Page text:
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You are here: Home / Teams / Physical Biology of Chromatin - D. Jost / Research


  • Chromosome organization & dynamics [PI: D. Jost]:  The chromosome architecture inside cell nuclei plays important roles in regulating cell functions. There are now proliferations of experimental studies which report the hierarchical organization of chromosomes and how this non-random folding plays a role in gene regulation. However, the mechanistic principles that drives such higher-order organization are not fully understood. In close collaboration with experimental biologists, we are developing quantitative polymer models in various organisms to better understand the coupling between 3D chromosome organization and dynamics and biological functions. More information on this axis of research can be found here (video in french!). 
  • Epigenetic (de)regulation & Health [PI: D. Jost]: Accessibility of transcription factors to promoter is controlled by biochemical modifications of DNA or histone tails which modulate gene expression without alteration of the genetic information. Propagation, maintenance and inheritance of these epigenetic marks are crucial mechanisms in development, cellular homeostasis and disease. With molecular biologists and clinicians, we are developing computational methods and mechanistic models to better characterize epigenetic regulation in normal or cancerous cells and the coupling with metabolism.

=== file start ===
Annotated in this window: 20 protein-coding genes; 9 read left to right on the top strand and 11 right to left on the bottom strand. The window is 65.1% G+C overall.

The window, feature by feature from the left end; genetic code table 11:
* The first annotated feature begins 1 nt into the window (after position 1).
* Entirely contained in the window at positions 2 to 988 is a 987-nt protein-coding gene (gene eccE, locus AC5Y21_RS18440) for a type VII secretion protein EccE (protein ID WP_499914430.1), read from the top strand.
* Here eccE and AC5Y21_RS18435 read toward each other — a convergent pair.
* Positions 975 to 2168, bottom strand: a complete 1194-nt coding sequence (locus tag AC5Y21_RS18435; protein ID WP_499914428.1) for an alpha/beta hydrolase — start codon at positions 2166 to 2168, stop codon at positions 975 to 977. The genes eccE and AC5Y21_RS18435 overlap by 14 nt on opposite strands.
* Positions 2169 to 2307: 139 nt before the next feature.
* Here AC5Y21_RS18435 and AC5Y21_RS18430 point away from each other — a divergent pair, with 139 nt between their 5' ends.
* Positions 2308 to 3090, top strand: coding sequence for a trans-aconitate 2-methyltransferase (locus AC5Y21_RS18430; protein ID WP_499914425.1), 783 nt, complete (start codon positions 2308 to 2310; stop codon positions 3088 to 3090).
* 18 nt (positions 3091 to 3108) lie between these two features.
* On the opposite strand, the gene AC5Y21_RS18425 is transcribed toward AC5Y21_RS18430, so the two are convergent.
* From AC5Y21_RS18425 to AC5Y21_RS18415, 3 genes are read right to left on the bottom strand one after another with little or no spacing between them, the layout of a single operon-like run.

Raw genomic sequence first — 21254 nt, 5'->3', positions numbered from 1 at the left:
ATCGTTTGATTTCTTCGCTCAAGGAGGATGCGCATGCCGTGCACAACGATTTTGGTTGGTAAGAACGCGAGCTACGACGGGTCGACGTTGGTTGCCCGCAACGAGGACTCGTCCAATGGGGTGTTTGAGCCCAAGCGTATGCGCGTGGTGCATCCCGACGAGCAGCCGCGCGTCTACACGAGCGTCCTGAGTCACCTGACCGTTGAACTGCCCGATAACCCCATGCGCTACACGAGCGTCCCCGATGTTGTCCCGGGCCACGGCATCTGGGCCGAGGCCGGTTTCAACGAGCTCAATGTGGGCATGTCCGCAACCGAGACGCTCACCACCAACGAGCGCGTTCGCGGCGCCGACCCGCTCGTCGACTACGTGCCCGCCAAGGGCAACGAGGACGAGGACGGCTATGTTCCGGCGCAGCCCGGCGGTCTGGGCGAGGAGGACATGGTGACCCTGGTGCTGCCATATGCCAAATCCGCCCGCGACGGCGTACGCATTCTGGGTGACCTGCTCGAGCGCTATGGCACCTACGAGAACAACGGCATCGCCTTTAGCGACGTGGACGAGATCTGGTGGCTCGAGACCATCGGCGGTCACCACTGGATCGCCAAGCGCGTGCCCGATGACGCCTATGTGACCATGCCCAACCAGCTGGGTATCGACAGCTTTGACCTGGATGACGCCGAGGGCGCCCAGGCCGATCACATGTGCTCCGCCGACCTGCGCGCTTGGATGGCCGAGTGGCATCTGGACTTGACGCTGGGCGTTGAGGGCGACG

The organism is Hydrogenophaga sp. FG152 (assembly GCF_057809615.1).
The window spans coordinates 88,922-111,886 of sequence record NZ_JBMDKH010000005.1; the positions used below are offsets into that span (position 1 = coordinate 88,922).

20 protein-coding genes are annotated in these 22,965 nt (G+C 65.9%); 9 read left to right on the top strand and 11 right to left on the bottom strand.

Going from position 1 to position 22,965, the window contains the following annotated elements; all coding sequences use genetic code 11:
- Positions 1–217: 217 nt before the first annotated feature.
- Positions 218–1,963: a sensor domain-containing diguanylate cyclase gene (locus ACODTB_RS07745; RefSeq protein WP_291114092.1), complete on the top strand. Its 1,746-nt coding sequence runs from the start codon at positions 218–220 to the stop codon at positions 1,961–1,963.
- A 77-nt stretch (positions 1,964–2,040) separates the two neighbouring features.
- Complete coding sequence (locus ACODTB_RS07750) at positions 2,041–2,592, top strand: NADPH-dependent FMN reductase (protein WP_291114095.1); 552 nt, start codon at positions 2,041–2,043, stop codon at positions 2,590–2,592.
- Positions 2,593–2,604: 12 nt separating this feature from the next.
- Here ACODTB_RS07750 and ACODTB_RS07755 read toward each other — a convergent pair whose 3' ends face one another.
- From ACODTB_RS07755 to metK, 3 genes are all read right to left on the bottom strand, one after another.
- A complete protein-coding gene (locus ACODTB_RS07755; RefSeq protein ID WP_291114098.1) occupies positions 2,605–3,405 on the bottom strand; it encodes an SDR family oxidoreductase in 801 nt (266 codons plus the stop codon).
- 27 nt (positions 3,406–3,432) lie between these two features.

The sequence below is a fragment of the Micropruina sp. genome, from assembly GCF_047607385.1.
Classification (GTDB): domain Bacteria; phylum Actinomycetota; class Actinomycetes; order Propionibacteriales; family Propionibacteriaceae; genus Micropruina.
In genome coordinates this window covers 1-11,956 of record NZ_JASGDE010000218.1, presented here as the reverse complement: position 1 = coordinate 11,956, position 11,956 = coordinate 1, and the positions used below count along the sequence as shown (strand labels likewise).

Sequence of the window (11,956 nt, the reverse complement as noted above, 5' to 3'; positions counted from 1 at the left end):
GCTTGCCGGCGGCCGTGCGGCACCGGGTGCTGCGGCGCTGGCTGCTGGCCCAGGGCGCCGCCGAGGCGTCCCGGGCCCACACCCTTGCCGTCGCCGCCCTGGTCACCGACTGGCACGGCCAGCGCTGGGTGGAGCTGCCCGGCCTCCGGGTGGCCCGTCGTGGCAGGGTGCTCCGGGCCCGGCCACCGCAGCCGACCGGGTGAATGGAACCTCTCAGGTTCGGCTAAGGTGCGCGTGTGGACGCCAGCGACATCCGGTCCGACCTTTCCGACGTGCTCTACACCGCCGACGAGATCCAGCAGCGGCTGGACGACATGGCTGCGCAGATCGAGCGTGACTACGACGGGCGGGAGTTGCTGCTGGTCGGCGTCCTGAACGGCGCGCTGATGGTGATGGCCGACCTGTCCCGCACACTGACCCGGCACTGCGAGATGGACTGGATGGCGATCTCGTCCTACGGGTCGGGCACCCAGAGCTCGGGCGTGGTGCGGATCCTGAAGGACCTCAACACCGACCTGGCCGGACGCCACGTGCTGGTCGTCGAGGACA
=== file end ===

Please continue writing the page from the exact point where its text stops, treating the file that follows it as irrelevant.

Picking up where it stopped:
• Replication initiation [PI: J-M Arbona]: Before a cell can divide, it must duplicate its DNA. DNA replication starts at specific sites in the genome called replication origins. Proper regulation of these origins and their timing of firing is fundamental for genome homeostasis. In collaboration with experimentalists, we are interested in the molecular mechanisms of replication initiation and in particular in the mechanism of diffusion of replication activating factors in eukaryotes. We are developing biophysical models and data analysis tools to address these mechanisms and their biological determinants.

  • Deep learning for biology [PI: J-M Arbona]: In the recent years, deep learning became an essential tool in computational biology. In direct relation to our research, we are also developing various neural network tools for pattern discovery in nanopore sequencing electric signals and in epigenetic profiles. In collaboration with theoreticians, we aim at improving the interoperability of patterns discovered by neural networks.